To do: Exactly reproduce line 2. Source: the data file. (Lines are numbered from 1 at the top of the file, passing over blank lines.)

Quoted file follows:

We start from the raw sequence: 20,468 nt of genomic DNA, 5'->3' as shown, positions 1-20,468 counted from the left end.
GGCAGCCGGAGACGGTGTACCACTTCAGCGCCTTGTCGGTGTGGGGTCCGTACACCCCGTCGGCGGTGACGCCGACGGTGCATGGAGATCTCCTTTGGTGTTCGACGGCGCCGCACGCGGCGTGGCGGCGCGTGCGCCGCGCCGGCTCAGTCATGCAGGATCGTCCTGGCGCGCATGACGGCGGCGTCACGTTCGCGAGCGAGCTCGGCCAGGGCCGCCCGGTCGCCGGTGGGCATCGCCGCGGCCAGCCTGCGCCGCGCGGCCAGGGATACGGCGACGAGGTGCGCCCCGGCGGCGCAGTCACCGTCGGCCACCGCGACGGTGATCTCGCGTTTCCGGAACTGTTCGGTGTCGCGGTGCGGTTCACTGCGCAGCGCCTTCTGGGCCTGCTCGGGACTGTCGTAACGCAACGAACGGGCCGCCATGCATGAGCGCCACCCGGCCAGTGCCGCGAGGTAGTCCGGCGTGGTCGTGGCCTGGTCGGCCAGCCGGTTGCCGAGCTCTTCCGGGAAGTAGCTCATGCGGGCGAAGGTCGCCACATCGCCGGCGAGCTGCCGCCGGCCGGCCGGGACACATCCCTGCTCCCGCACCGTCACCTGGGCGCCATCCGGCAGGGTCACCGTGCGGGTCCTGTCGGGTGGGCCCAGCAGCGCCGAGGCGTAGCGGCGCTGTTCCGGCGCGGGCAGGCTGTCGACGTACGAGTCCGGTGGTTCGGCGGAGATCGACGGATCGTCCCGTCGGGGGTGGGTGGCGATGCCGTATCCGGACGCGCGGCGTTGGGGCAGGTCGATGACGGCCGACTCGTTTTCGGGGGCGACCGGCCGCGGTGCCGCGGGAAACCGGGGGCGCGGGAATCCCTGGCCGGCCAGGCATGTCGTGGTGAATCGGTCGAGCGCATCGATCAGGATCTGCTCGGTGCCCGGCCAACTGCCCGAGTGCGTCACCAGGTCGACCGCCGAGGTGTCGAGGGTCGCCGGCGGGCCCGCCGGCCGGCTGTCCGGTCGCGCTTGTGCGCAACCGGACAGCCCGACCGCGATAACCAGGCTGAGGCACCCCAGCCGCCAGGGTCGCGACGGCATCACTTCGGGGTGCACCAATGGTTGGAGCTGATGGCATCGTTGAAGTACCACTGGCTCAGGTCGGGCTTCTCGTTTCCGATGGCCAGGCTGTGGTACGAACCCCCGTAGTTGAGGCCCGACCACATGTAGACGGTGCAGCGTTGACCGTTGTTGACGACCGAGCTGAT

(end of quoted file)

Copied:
GGCAGCCGGAGACGGTGTACCACTTCAGCGCCTTGTCGGTGTGGGGTCCGTACACCCCGTCGGCGGTGACGCCGACGGTGCATGGAGATCTCCTTTGGTGTTCGACGGCGCCGCACGCGGCGTGGCGGCGCGTGCGCCGCGCCGGCTCAGTCATGCAGGATCGTCCTGGCGCGCATGACGGCGGCGTCACGTTCGCGAGCGAGCTCGGCCAGGGCCGCCCGGTCGCCGGTGGGCATCGCCGCGGCCAGCCTGCGCCGCGCGGCCAGGGATACGGCGACGAGGTGCGCCCCGGCGGCGCAGTCACCGTCGGCCACCGCGACGGTGATCTCGCGTTTCCGGAACTGTTCGGTGTCGCGGTGCGGTTCACTGCGCAGCGCCTTCTGGGCCTGCTCGGGACTGTCGTAACGCAACGAACGGGCCGCCATGCATGAGCGCCACCCGGCCAGTGCCGCGAGGTAGTCCGGCGTGGTCGTGGCCTGGTCGGCCAGCCGGTTGCCGAGCTCTTCCGGGAAGTAGCTCATGCGGGCGAAGGTCGCCACATCGCCGGCGAGCTGCCGCCGGCCGGCCGGGACACATCCCTGCTCCCGCACCGTCACCTGGGCGCCATCCGGCAGGGTCACCGTGCGGGTCCTGTCGGGTGGGCCCAGCAGCGCCGAGGCGTAGCGGCGCTGTTCCGGCGCGGGCAGGCTGTCGACGTACGAGTCCGGTGGTTCGGCGGAGATCGACGGATCGTCCCGTCGGGGGTGGGTGGCGATGCCGTATCCGGACGCGCGGCGTTGGGGCAGGTCGATGACGGCCGACTCGTTTTCGGGGGCGACCGGCCGCGGTGCCGCGGGAAACCGGGGGCGCGGGAATCCCTGGCCGGCCAGGCATGTCGTGGTGAATCGGTCGAGCGCATCGATCAGGATCTGCTCGGTGCCCGGCCAACTGCCCGAGTGCGTCACCAGGTCGACCGCCGAGGTGTCGAGGGTCGCCGGCGGGCCCGCCGGCCGGCTGTCCGGTCGCGCTTGTGCGCAACCGGACAGCCCGACCGCGATAACCAGGCTGAGGCACCCCAGCCGCCAGGGTCGCGACGGCATCACTTCGGGGTGCACCAATGGTTGGAGCTGATGGCATCGTTGAAGTACCACTGGCTCAGGTCGGGCTTCTCGTTTCCGATGGCCAGGCTGTGGTACGAACCCCCGTAGTTGAGGCCCGACCACATGTAGACGGTGCAGCGTTGACCGTTGTTGACGACCGAGCTGAT